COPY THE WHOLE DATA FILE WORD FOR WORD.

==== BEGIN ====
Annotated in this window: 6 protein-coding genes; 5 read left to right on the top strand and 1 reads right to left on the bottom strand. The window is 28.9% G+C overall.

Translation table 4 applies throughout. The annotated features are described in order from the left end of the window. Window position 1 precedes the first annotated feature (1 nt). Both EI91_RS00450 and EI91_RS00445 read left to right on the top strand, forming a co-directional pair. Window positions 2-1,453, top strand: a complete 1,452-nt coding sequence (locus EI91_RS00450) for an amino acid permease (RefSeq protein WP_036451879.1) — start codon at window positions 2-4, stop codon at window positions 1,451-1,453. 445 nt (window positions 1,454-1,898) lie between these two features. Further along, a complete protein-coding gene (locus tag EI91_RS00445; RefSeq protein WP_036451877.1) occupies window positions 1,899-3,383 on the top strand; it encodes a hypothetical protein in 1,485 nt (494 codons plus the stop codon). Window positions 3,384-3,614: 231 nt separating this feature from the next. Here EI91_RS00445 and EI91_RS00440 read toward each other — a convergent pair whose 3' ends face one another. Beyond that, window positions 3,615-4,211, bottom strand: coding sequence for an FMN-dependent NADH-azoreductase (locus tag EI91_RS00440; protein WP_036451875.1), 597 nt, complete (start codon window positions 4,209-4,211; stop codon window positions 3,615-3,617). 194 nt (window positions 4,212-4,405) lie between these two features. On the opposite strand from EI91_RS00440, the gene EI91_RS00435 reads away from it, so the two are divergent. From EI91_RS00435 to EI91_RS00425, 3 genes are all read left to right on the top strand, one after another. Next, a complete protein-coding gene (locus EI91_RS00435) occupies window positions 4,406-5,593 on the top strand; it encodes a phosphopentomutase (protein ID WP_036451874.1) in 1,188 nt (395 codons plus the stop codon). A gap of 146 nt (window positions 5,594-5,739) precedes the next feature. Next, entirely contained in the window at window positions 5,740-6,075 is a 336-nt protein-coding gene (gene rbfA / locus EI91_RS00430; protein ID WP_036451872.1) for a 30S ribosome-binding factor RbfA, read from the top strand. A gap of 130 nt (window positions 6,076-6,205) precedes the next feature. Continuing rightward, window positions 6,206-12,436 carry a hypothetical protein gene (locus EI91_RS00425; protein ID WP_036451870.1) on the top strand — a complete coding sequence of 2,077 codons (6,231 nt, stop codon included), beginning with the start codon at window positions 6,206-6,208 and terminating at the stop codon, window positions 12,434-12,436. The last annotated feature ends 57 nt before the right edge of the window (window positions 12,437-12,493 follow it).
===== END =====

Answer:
Annotated in this window: 6 protein-coding genes; 5 read left to right on the top strand and 1 reads right to left on the bottom strand. The window is 28.9% G+C overall.

Translation table 4 applies throughout. The annotated features are described in order from the left end of the window. Window position 1 precedes the first annotated feature (1 nt). Both EI91_RS00450 and EI91_RS00445 read left to right on the top strand, forming a co-directional pair. Window positions 2-1,453, top strand: a complete 1,452-nt coding sequence (locus EI91_RS00450) for an amino acid permease (RefSeq protein WP_036451879.1) — start codon at window positions 2-4, stop codon at window positions 1,451-1,453. 445 nt (window positions 1,454-1,898) lie between these two features. Further along, a complete protein-coding gene (locus tag EI91_RS00445; RefSeq protein WP_036451877.1) occupies window positions 1,899-3,383 on the top strand; it encodes a hypothetical protein in 1,485 nt (494 codons plus the stop codon). Window positions 3,384-3,614: 231 nt separating this feature from the next. Here EI91_RS00445 and EI91_RS00440 read toward each other — a convergent pair whose 3' ends face one another. Beyond that, window positions 3,615-4,211, bottom strand: coding sequence for an FMN-dependent NADH-azoreductase (locus tag EI91_RS00440; protein WP_036451875.1), 597 nt, complete (start codon window positions 4,209-4,211; stop codon window positions 3,615-3,617). 194 nt (window positions 4,212-4,405) lie between these two features. On the opposite strand from EI91_RS00440, the gene EI91_RS00435 reads away from it, so the two are divergent. From EI91_RS00435 to EI91_RS00425, 3 genes are all read left to right on the top strand, one after another. Next, a complete protein-coding gene (locus EI91_RS00435) occupies window positions 4,406-5,593 on the top strand; it encodes a phosphopentomutase (protein ID WP_036451874.1) in 1,188 nt (395 codons plus the stop codon). A gap of 146 nt (window positions 5,594-5,739) precedes the next feature. Next, entirely contained in the window at window positions 5,740-6,075 is a 336-nt protein-coding gene (gene rbfA / locus EI91_RS00430; protein ID WP_036451872.1) for a 30S ribosome-binding factor RbfA, read from the top strand. A gap of 130 nt (window positions 6,076-6,205) precedes the next feature. Continuing rightward, window positions 6,206-12,436 carry a hypothetical protein gene (locus EI91_RS00425; protein ID WP_036451870.1) on the top strand — a complete coding sequence of 2,077 codons (6,231 nt, stop codon included), beginning with the start codon at window positions 6,206-6,208 and terminating at the stop codon, window positions 12,434-12,436. The last annotated feature ends 57 nt before the right edge of the window (window positions 12,437-12,493 follow it).